Not only is this full interview fantastic, it’s also incredible to read about a director shaking loose his ego to discuss subjectivity without sounding like the poster boy for pretension. The recognition that meaning can shift not just person to person, but from within a single person as they grow older is something key to remember and all-too-human to forget about.

It’s understandable.

We talk in objective terms all the time about subjective things. We talk about the greatest movie or whether something was bad or good. We hand out awards denoting a single person as the best actor of the year, and those decisions are immediately derided and celebrated by the colorful swath of opinion-havers (i.e. all of us). But the difficult element of any art is that subjectivity plays a massive role in creation, making it difficult to know whether your piece is going to be enjoyed and by whom. Failing to recognize subjectivity and the collective experience of film makes that even harder to see.

So if everything is subjective, can’t you just make whatever you want, slap an “art” sticker on it and be happy? If you truly don’t care about audience, probably, but here’s the kicker about subjectivity…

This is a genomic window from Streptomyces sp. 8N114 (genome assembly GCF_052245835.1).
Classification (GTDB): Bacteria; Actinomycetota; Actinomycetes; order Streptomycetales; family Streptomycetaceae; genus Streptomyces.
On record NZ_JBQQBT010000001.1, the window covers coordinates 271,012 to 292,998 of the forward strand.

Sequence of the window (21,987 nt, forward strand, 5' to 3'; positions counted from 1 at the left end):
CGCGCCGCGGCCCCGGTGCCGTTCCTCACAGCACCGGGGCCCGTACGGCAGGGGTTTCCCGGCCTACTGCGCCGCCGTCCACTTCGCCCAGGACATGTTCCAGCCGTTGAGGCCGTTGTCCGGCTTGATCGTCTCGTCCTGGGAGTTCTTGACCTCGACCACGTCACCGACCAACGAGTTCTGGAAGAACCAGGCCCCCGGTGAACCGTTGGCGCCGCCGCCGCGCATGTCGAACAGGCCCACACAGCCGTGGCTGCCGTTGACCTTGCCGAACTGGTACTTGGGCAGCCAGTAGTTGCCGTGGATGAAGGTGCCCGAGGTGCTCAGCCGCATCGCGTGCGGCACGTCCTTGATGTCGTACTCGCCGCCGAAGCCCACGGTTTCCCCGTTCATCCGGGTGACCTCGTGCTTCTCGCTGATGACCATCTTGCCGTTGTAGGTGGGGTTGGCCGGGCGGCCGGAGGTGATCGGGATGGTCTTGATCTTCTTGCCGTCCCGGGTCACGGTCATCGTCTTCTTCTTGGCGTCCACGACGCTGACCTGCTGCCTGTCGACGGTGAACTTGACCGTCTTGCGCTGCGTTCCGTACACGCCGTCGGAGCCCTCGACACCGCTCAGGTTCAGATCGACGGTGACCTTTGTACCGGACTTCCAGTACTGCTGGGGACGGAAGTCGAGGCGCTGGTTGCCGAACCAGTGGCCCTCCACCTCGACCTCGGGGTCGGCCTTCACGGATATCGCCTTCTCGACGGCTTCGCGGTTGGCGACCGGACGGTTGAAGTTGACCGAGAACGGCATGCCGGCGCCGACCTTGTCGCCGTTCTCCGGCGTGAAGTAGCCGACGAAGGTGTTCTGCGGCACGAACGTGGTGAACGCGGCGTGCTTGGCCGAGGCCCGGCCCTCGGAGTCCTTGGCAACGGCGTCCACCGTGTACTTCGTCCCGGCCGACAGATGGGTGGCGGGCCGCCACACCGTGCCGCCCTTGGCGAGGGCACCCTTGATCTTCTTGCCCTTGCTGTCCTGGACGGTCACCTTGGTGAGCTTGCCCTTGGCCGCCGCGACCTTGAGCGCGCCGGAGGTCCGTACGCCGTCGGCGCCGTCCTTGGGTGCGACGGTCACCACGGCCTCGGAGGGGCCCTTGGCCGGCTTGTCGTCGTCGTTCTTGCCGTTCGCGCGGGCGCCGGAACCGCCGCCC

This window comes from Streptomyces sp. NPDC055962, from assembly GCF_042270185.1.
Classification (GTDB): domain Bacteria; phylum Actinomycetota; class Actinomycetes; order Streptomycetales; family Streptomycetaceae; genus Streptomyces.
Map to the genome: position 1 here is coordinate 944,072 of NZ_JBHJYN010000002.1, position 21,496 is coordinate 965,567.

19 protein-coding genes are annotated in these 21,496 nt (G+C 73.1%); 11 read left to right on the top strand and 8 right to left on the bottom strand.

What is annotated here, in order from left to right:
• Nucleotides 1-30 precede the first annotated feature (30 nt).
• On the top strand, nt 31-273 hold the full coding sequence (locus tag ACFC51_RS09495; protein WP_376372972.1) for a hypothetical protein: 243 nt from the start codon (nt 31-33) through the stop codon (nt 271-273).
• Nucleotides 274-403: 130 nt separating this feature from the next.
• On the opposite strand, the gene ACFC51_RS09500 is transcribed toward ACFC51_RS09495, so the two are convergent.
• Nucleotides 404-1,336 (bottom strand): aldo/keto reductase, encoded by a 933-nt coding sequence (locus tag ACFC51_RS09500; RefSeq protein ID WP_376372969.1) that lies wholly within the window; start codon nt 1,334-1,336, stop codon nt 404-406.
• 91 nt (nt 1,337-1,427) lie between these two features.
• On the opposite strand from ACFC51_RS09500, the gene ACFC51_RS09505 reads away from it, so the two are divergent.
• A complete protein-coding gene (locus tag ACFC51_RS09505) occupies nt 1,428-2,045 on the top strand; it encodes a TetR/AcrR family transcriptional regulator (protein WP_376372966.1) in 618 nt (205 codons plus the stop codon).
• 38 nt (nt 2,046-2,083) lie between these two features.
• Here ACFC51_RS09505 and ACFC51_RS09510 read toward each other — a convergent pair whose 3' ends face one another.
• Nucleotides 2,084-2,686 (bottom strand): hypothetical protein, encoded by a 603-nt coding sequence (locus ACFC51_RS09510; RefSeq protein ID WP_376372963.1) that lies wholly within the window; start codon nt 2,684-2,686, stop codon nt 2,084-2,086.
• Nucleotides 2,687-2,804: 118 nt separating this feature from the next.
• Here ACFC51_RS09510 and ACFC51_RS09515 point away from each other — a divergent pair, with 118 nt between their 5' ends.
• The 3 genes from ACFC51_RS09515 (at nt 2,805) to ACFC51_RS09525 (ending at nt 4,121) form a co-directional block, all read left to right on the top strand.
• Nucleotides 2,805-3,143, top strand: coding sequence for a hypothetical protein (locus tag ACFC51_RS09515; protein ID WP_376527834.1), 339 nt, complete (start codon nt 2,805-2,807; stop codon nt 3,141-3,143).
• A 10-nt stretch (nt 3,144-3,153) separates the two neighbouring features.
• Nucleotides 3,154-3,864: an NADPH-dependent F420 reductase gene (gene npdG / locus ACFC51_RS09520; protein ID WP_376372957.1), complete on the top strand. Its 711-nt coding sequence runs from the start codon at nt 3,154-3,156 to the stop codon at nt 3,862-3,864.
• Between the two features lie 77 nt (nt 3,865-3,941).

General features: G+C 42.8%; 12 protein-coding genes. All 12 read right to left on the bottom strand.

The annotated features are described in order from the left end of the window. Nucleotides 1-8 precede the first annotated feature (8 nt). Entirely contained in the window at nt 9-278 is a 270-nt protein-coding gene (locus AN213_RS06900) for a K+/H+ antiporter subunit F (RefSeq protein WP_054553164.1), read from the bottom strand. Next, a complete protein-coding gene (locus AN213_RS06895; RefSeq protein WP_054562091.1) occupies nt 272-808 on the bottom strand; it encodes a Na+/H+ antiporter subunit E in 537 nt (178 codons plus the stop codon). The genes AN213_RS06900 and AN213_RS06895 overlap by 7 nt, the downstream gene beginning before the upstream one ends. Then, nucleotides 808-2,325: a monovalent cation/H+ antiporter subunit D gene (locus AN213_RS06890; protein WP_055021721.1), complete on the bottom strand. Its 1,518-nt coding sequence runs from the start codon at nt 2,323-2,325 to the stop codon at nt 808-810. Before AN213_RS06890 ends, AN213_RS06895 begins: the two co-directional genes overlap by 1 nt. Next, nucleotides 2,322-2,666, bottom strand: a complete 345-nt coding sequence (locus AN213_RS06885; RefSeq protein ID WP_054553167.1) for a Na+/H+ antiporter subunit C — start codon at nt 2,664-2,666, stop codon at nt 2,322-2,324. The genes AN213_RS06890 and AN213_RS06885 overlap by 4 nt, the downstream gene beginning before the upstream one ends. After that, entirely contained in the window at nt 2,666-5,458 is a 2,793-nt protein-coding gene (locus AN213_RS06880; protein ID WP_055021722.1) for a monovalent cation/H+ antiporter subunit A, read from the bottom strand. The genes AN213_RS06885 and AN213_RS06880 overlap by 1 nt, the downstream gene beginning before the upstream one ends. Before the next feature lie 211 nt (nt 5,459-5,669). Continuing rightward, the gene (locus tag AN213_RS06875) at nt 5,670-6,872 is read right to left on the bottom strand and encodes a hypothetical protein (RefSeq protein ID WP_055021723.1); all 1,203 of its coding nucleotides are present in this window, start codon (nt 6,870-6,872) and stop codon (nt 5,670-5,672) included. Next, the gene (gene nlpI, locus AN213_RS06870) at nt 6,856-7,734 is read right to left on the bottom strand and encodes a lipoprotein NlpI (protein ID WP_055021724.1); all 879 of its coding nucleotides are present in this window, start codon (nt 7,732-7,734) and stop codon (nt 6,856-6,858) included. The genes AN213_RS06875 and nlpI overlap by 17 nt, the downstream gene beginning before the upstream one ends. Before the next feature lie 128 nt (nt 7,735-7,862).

Learn the Language of Film By Honoring the Editing Process

From the must-read feature by Drew McWeeny at HitFix:

“I brought up the Keanu Reeves documentary Side By Side and talked about how that looks at the technical side of the jump from analog to digital, and how I feel like editing in particular has evolved because of the move to the Avid and Final Cut Pro and similar non-linear systems.

Lana agreed, saying, ‘Editing is a really interesting topic too because it’s also aesthetic based. It is essentially the grammar of cinema, the sentence of cinema. And pretty much every movie since I was nine was, you know, from a capital letter to a period. Scenes progress through a series of cuts, and maybe you throw in a dissolve, which is more of an ellipse, you know, instead of a period. But we were sick of that, too. And if you read post-modern fiction, something like Rick Moody’s “Purple America” or James Joyce’s “Ulysses,” you see these authors trying to transcend the boundaries of conventional grammar, trying to get your brain to think about language differently.’